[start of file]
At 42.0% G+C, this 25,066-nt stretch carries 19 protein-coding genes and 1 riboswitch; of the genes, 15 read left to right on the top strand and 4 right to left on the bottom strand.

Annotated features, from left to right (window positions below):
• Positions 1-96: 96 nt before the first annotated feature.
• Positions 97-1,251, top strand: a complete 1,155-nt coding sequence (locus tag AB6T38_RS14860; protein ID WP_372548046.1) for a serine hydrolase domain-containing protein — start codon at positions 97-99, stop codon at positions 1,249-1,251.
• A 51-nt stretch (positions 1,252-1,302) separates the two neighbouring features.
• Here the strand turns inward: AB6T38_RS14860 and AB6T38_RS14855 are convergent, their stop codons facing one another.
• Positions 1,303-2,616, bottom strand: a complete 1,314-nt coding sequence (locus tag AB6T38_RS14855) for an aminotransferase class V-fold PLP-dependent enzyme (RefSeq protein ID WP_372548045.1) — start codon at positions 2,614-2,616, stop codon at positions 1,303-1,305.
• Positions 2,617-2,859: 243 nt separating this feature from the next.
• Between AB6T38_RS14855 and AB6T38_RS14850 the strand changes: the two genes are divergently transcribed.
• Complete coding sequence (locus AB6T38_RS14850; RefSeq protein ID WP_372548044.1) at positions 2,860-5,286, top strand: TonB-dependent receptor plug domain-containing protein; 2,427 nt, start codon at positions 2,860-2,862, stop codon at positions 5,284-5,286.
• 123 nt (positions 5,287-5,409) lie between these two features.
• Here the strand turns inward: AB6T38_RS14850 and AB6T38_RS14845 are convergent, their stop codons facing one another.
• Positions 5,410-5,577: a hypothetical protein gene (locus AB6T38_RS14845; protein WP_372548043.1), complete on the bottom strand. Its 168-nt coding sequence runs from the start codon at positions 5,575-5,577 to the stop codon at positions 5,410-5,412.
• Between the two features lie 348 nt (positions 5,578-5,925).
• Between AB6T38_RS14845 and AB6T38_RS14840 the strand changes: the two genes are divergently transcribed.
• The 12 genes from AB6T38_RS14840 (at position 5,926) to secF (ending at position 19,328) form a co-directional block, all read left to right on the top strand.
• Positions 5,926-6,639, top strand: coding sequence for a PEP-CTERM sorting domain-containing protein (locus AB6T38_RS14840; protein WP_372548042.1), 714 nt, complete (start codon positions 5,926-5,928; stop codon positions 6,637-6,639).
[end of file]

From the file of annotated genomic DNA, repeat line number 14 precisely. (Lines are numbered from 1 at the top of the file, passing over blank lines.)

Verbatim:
• Between the two features lie 348 nt (positions 5,578-5,925).